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close this bookEco-restructuring: Implications for Sustainable Development (UNU, 1998, 417 p.)
close this folderPart I: Restructuring resource use
close this folder3. Ecological process engineering: The potential of bio-processing
View the document(introduction...)
View the documentEditor's note
View the documentIntroduction
View the documentThe current situation: The status of biotechnologies
View the documentPotential and promises
View the documentMarket penetration by biotechnology
View the documentBarriers to penetration
View the documentFinal remarks
View the documentNotes
View the documentReferences

Editor's note

The best introduction to this chapter is a book written over 20 years ago by Lewis Thomas (1974). Thomas, writing about medicine, makes the important point that current medical technologies are either "non-technologies" or "halfway technologies" (1974, p. 32). In the medical case, Thomas defines "non-technologies" as supportive therapy, or "caring for" a person with a disease whose underlying causes and mechanisms are not really understood. As examples, he mentions cancer, rheumatoid arthritis, multiple sclerosis, stroke, and advanced cirrhosis. Today one would certainly add AIDS and Alzheimer's disease to that list. Although most of the diseases on his list are now better understood than when Thomas wrote, it is doubtful that any of them, except some types of cancer, have moved even to the next (half-way) level.

It is fairly natural to suggest that other technologies can be characterized along the same axis as medical technologies. A non-technology in the production sphere is perhaps one in which nature does essentially all the work. The current technologies of forestry, ranching, and dairy farming (for instance) are virtually non-technologies. Nature does everything. The human contribution is largely limited to culling and harvesting (with a bit of tree planting, animal breeding, and veterinary medicine).

"Half-way technologies" are the ones that dominate current practice. In the medical sphere, Thomas defines them as "the kinds of things that must be done after the fact, in efforts to compensate for the incapacitating effects of certain diseases that one is unable to do very much about" (1974, p. 33). His examples include organ transplants, most types of surgery, wheelchairs, and the "iron lung" that was used to assist victims of infantile paralysis to breathe. Technologies that assist detection and diagnosis (but not cure) are also surely in this category.

Conventional agriculture may be characterized as a half-way technology. In the case of agriculture, the state of conventional technology can be summarized as breeding, tilling, fertilizing, seeding, weeding, and harvesting. Machines utilizing fossil fuels have been developed to do a lot of the tilling, seeding, weeding, and harvesting, while chemicals (also based largely on fossil fuels) do the fertilizing and pest control. Yet this combination is wasteful, harmful to wildlife and soil, and unsustainable in the long run. This would seem to be "half-way" technology. Moser argues that knowledge based biotechnologies can potentially do a lot more, reducing the need for machines and chemicals on the one hand, and reducing harmful side-effects on the other.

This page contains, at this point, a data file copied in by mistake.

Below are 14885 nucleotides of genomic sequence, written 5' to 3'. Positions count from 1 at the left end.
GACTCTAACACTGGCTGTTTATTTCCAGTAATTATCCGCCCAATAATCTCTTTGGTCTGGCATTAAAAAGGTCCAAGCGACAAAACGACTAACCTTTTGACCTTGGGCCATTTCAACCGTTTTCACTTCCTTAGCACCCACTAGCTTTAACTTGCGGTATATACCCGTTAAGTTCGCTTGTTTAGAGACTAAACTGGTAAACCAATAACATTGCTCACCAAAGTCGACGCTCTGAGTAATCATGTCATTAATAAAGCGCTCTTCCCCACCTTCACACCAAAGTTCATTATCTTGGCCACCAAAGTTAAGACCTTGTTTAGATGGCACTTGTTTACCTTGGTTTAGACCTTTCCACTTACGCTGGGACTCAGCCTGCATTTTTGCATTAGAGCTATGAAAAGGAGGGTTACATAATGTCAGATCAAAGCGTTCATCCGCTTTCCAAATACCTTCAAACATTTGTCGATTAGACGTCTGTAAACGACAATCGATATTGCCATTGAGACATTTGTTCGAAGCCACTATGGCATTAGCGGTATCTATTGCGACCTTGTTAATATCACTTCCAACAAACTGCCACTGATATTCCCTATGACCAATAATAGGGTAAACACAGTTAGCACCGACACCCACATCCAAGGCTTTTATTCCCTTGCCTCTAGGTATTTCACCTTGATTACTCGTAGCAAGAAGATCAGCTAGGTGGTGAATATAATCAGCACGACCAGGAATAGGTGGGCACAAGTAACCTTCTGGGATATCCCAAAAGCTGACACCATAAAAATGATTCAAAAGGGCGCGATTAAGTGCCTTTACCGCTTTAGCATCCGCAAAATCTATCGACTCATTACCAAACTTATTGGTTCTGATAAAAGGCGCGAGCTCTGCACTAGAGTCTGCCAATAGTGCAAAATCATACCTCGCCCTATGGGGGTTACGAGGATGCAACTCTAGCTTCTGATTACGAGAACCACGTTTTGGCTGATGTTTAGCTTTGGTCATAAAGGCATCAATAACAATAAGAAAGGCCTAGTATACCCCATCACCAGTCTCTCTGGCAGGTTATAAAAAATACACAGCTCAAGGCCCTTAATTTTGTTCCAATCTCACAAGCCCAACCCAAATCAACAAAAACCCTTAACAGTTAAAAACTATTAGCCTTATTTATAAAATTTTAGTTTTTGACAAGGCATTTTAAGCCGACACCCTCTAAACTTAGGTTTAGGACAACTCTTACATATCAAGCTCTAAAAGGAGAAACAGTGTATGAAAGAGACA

The third type of medical technology, according to Thomas, is "the kind that is so effective that it attracts the least public notice; it has come to be taken for granted." Vaccines, antibiotics, and hormone treatments of endocrine disorders are examples. The ability to clone and grow replacement organs in vitro would be a big step forward over the current techniques, but the ability to regrow organs in vivo would, of course, be the ultimate substitute for surgical transplants. The discovery of the Salk vaccine, which essentially made "iron lungs" obsolete and eliminated infantile paralysis as a threat (and forced the "March of Dimes" to find another target for fund-raising), perfectly exemplifies the transition from "half-way" technology to truly advanced technology. An important and perceptive observation by Thomas is that what we often think of as "high-tech" medicine is, more often than not, actually the expensive and complicated "half-way" variety rather than the truly effective variety.

Indeed, most other conventional production technologies are undoubtedly very primitive when compared with the technologies utilized by nature. Is there any fundamental reason why complex metal, ceramic, or plastic structures could not be "grown" as an organism grows? In the very long run, I see no fundamental barrier. In fact, current developments in semi-conductor manufacturing and advanced ceramics technology seem to point in that direction.

Moser's principal contribution, in this chapter, is to lay out some of the next intermediate steps in this possible evolutionary development. His notion of "eco-technology" corresponds to a considerably more advanced stage of this possible evolution, but one that can be plausibly envisioned in general terms at least by a technological optimist - within the next half-century.

I have to say, here, that Moser's original paper contained a great deal of interesting material, including a considerable discussion of measures of and criteria for eco-sustainability. Because much of this seemed to be beyond the scope of his assignment, or was essentially covered in chapter 1, the editors were forced to prune it rather drastically for lack of space. It is to be hoped that, as a biologist, Professor Moser will recall that roses, too, must be pruned to make them bloom more abundantly. I have also added some parenthetical remarks in a few places in Professor Moser's text.